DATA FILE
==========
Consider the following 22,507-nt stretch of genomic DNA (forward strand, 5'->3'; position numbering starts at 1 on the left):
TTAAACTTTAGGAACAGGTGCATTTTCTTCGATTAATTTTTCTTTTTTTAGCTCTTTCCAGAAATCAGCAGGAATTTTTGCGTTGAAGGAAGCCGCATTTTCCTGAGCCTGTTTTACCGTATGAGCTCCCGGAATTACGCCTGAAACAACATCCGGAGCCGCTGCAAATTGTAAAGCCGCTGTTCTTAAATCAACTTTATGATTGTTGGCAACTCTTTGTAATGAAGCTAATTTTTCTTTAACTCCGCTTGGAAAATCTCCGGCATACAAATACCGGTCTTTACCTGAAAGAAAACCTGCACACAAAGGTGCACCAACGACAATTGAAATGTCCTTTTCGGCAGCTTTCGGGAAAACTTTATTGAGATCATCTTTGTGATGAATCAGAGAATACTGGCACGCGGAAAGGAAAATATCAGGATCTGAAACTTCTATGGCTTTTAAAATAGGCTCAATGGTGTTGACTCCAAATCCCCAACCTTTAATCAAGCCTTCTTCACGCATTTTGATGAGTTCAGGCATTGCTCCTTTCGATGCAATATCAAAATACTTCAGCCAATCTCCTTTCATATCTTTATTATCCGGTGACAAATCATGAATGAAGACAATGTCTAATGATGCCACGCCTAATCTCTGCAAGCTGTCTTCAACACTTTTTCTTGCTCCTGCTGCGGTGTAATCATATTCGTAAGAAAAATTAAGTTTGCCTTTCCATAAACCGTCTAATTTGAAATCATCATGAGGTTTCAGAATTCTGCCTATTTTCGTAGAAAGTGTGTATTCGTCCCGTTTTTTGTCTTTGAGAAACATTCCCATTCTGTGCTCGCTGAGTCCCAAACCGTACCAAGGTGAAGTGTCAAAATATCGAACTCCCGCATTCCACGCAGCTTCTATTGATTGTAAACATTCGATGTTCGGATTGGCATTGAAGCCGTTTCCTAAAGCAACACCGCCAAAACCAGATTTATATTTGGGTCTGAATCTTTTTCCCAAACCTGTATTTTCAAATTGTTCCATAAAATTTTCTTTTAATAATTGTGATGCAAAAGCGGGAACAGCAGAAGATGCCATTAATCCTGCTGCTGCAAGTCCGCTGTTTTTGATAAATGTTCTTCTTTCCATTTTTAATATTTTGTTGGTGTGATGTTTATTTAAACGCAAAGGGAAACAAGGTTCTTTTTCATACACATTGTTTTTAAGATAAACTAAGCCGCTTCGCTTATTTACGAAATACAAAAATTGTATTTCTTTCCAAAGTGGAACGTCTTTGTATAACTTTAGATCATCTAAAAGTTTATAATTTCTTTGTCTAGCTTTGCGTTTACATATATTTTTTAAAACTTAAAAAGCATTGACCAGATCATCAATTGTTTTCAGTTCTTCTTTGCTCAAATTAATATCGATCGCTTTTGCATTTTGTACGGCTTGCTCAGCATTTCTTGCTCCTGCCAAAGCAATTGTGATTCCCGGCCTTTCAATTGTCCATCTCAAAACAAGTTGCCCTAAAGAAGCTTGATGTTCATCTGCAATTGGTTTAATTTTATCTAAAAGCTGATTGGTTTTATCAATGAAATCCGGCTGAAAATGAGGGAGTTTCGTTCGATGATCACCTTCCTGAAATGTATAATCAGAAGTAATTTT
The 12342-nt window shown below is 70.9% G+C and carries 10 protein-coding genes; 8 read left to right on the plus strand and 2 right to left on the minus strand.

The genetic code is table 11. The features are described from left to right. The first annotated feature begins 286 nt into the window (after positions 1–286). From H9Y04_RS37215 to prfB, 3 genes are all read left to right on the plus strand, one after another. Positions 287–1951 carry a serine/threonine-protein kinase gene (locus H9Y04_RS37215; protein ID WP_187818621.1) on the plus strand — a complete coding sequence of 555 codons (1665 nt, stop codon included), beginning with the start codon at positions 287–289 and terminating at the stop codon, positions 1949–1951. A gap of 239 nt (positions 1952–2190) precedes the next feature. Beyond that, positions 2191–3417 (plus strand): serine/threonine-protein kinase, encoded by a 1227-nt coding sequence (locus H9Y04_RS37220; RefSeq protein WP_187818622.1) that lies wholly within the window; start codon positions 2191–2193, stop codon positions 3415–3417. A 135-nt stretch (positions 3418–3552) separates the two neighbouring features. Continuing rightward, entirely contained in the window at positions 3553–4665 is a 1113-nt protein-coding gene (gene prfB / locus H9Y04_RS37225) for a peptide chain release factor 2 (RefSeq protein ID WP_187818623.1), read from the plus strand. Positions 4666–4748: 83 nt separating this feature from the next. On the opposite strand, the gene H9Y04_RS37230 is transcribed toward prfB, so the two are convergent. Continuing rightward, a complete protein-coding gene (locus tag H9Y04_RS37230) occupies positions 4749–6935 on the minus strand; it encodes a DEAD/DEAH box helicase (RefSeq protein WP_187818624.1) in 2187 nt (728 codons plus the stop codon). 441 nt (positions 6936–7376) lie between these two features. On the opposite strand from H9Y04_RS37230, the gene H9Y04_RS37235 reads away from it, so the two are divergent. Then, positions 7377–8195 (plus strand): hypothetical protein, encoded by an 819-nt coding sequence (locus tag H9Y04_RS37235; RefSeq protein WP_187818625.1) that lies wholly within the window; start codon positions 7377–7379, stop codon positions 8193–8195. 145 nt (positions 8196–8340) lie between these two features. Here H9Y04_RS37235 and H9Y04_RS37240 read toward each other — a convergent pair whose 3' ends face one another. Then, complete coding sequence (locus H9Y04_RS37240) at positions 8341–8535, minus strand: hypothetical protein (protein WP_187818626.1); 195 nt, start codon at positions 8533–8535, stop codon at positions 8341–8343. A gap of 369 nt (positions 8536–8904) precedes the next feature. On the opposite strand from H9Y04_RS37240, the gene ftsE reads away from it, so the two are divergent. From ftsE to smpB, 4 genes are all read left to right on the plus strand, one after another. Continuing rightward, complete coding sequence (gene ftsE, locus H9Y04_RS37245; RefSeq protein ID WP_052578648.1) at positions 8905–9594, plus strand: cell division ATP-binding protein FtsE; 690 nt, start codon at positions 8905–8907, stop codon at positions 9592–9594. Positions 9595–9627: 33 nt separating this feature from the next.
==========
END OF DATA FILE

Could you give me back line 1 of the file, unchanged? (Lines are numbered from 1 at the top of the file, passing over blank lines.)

Consider the following 22,507-nt stretch of genomic DNA (forward strand, 5'->3'; position numbering starts at 1 on the left):